Flamboyants at California Academy of Sciences

Thales

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spinycheek;184042 said:
Are shipping practices getting better to allow adults and juveniles to be shipped from their home range?

My hypothesis is that wild caught animals ship poorly, but that captive bred and raised animals ship well - that is if they are shipped well. I have shipped and received captive bred and raised bandensis and Metasepia of all ages with no problem. The problem with wild stuff, IMO, is not only may it freak in collection and shipping, but the time between collection and shipping and reshipping, and the holding 'facilities' involved aren't providing what the animals need.
 

Thales

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spinycheek;184042 said:
Are shipping practices getting better to allow adults and juveniles to be shipped from their home range?

My hypothesis is that wild caught animals ship poorly, but that captive bred and raised animals ship well - that is if they are shipped well. I have shipped and received captive bred and raised bandensis and Metasepia of all ages with no problem. The problem with wild stuff, IMO, is not only may it freak in collection and shipping, but the time between collection and shipping and reshipping, and the holding 'facilities' involved aren't providing what the animals need.
 

spinycheek

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That sounds right, I bet if more care were placed into shipping cephs from the wild, the survival rate would be much higher. You see it with fish, some suppliers will package multiple fish in a single bag with thin insulation and those have extra high mortality rates.


How are the new flamboyants coming along? I've been following your successes with bandensis for years, before anyone really had any and I'm thrilled they're so common now. I hope flamboyants follow the same path, in a sustainable manner of course.
 

Thales

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http://www.advancedaquarist.com/blog/fascinating-flamboyants-video
and
http://www.tonmo.com/blog/entry.php?98-Fascinating-Flamboyants



From Advanced Aquarist http://www.advancedaquarist.com/blog/fascinating-flamboyants-video
and
http://packedhead.net/2011/fascinating-flamboyants/

We shot this video last week, and even though the footage is shaky, and made slightly more so in the 60's editing style, it still shows some pretty amazing behaviors of one of the most fascinating of all the fascinating cuttlefish, Metasepia sp. This female, and two males, are currently on display at the Steinhart Aquarium in the California Academy of Sciences, where they are mating and laying eggs regularly.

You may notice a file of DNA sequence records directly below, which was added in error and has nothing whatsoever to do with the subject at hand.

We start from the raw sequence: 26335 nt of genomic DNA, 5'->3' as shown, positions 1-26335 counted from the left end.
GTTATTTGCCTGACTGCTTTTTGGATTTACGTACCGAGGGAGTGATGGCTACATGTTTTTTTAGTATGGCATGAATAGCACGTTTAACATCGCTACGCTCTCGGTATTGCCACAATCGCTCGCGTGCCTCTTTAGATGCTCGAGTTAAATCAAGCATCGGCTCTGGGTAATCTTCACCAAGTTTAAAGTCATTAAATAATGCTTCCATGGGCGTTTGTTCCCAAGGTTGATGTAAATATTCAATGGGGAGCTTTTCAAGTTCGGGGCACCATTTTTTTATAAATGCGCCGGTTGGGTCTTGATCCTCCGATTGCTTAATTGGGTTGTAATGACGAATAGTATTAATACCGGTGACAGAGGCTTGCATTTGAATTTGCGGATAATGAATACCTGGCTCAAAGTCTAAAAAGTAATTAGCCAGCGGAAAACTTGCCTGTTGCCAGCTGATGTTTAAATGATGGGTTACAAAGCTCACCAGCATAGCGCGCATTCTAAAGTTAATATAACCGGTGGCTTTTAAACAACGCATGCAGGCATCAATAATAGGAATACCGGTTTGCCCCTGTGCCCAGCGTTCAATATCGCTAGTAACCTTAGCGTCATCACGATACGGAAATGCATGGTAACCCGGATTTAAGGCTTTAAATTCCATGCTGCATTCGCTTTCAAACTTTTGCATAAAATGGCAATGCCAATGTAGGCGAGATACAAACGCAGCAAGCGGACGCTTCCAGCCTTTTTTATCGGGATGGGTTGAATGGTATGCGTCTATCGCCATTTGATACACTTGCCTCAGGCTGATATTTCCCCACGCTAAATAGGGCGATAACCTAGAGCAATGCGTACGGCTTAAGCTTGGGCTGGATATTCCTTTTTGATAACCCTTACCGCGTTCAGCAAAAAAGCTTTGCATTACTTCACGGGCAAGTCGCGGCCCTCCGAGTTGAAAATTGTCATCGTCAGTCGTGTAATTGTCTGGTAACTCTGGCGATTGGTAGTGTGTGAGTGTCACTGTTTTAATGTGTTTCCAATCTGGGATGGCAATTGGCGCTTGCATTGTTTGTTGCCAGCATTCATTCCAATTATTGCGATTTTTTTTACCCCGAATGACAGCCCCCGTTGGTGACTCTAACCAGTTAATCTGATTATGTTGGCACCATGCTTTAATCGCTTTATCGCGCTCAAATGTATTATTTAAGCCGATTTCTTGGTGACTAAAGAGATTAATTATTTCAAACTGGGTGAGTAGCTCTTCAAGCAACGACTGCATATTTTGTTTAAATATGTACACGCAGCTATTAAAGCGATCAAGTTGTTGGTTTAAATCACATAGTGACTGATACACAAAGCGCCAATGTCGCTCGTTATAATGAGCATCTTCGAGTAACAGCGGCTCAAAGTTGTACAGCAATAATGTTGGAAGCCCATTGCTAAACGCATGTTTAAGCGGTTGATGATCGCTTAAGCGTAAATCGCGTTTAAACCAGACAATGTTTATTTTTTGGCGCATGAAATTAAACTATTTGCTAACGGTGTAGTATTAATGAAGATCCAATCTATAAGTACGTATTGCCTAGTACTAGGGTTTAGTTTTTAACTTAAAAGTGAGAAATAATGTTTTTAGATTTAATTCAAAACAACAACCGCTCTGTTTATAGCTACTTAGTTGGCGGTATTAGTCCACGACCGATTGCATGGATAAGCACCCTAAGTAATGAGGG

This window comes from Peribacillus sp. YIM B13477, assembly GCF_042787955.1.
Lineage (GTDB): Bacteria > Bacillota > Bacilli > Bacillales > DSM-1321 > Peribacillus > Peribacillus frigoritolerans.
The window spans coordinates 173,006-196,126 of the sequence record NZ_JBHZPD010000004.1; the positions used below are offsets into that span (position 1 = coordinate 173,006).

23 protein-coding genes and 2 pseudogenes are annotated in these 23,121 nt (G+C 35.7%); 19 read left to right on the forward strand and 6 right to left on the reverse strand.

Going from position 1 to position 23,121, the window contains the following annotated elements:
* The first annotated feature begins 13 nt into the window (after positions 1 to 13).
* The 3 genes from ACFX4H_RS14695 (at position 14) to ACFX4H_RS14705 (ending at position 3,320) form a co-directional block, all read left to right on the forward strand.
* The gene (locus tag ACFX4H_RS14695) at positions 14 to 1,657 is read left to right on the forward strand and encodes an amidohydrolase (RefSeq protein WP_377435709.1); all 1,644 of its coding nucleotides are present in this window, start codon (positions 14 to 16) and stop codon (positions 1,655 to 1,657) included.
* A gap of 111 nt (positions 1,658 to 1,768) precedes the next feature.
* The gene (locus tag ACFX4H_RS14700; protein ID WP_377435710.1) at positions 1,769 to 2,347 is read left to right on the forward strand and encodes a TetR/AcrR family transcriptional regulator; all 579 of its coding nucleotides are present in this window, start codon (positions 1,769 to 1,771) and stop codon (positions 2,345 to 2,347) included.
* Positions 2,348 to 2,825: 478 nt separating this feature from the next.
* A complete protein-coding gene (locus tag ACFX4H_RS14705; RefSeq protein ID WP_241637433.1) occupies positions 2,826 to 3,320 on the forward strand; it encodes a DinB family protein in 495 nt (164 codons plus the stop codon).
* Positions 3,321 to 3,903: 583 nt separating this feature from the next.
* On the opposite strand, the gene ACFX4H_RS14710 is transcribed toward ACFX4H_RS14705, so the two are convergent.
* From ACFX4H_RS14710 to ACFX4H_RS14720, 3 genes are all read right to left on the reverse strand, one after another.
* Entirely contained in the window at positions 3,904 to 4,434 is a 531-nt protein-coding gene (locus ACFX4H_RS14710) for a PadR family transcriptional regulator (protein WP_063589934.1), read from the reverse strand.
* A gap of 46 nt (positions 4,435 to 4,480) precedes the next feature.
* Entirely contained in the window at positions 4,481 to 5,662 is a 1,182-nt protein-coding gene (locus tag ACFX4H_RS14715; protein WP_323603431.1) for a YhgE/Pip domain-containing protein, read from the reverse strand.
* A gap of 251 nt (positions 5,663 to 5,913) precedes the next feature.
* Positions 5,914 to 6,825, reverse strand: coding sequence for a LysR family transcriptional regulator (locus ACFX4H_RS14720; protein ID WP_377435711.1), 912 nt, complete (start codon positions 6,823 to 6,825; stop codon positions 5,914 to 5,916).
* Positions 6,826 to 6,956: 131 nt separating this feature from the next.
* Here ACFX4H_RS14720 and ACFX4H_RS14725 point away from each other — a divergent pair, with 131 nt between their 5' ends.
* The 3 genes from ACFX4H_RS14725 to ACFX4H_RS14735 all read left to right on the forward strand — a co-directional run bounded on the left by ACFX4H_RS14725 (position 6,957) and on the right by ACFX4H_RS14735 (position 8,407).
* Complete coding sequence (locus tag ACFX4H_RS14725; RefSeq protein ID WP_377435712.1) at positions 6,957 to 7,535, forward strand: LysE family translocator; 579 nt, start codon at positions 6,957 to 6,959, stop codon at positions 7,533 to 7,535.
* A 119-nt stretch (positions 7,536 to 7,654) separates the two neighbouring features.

In the wild these animals are often found ‘walking’ across sand flats or much habitats away from any cover, where it has been thought they live most of their lives protected from predation by their apparently toxic flesh, flashing their flamboyant colors as a warning – don’t eat me, I am bad for your digestion. However, some recent observations lead me to want to question where these animals may actually be spending their time. Atlantis Marine World in New York has been incredibly successful at raising these animals and recently shipped 10 juveniles to the Steinhart aquarium where they are being kept behind the scenes. In their holding tank, and in the holding tank of one adult male, there is a literal wall of rock against the sides of the tanks for biological filtration, and the cuttles spend most of their time in, around, and on this rock and not on the large area of open sand. This behavior is more consistent in the adult male, who over the past month, has rarely been seen on the sand. Last summer while on an Academy expedition in the Philippines, we saw only one Metasepia on the sand, but that sand was in the surrounded by rocky reef, so it just might be the case that these hard to find animals are actually hiding in and around the reefscape. It is important to make clear that this is speculation and that hopefully more observation of these animals both in captivity and in the wild will help to yield more information about these amazing animals.

metasepiar2.jpg


The lone male Metasepia in this tank ignores the open sand and prefers to stay on the rock, often perched near the top of the stack.
Even experienced ceph keepers with mature tanks should think long and hard before obtaining this species. Their needs are resource intensive, specific, and not yet fully understood. Perhaps more importantly, the size and health of their wild populations is unknown.

Even the sharing of information, photos and video of these animals can be controversial. Some fear that detailed information and attractive photos may encourage inexperienced saltwater aquarists to obtain specimens. Personally, I believe that knowledge should be freely available, rather than hidden from view. I also believe that the admiration of a species can be of benefit to its preservation in the wild rather than its detriment. Furthermore, it is my hope that the information shared about these animals will allow aquarists to make sound, rational decisions regarding the advisability of keeping these very difficult animals.

For more information check out this article, this article, and of course the site for all things cephy TONMO.com
 

DWhatley

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Can't do a thumbs down :sagrin:. Besides YOU get to watch each group develop, we can only vicariously observe IF you will post.
 

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